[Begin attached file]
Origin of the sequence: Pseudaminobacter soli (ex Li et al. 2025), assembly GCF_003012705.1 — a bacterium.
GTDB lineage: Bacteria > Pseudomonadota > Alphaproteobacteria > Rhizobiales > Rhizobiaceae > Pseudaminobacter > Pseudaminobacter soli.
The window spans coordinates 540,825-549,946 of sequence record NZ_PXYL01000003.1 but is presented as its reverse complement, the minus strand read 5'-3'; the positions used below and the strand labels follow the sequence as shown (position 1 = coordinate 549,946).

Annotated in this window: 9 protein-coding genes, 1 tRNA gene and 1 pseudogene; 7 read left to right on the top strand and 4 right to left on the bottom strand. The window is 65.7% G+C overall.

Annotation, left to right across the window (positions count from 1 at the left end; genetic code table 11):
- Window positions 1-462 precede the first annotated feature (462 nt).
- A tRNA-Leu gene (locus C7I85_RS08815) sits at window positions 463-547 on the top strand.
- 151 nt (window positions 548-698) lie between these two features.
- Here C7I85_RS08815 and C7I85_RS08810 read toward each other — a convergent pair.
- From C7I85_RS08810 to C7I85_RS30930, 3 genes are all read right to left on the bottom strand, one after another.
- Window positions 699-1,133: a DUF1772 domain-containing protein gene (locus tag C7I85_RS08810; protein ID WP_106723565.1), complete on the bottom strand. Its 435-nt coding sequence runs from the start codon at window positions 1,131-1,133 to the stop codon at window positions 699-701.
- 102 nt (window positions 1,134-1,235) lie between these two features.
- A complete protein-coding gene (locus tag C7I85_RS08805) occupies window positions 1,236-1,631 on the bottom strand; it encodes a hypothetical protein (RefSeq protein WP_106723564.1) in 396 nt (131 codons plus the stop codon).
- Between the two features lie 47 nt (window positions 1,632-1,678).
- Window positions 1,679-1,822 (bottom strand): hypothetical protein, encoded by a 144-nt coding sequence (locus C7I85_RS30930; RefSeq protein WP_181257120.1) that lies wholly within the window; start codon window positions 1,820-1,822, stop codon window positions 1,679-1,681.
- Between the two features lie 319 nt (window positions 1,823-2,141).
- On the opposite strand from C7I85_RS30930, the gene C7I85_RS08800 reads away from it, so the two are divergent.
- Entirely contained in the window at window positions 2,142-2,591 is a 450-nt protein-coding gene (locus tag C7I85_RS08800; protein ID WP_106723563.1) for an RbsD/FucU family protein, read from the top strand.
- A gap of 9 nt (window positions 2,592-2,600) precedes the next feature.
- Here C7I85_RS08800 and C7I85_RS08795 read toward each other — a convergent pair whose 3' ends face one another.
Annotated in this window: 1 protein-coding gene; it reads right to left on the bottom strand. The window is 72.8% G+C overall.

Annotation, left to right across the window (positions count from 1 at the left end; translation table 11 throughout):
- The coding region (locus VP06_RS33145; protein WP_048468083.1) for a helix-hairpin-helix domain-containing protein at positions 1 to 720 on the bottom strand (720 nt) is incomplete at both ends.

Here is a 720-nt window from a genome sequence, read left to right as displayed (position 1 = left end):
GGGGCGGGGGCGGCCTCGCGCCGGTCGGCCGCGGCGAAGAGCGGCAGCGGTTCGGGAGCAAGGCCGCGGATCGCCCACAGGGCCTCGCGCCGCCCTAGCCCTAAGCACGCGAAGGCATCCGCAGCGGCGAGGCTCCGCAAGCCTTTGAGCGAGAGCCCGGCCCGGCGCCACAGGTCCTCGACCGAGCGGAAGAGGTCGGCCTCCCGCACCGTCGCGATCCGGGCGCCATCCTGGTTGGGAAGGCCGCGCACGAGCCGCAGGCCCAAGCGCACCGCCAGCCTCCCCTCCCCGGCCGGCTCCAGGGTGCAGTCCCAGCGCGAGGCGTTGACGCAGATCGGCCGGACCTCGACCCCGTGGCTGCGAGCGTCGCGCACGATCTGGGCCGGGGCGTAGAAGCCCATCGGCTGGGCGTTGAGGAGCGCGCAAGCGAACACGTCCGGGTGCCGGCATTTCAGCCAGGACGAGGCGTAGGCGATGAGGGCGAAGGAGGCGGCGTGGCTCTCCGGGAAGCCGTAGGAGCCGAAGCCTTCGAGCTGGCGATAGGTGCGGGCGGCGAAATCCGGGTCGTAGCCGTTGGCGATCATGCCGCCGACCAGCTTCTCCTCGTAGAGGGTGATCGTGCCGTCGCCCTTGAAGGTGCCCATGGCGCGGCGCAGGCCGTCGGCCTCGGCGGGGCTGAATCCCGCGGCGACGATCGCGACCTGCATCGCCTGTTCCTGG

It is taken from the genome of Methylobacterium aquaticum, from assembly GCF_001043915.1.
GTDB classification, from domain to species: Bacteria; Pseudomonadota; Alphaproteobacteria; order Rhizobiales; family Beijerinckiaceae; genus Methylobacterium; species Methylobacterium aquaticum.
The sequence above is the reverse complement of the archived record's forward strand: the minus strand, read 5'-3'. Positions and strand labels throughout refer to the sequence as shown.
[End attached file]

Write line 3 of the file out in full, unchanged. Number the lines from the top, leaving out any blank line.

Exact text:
The window spans coordinates 540,825-549,946 of sequence record NZ_PXYL01000003.1 but is presented as its reverse complement, the minus strand read 5'-3'; the positions used below and the strand labels follow the sequence as shown (position 1 = coordinate 549,946).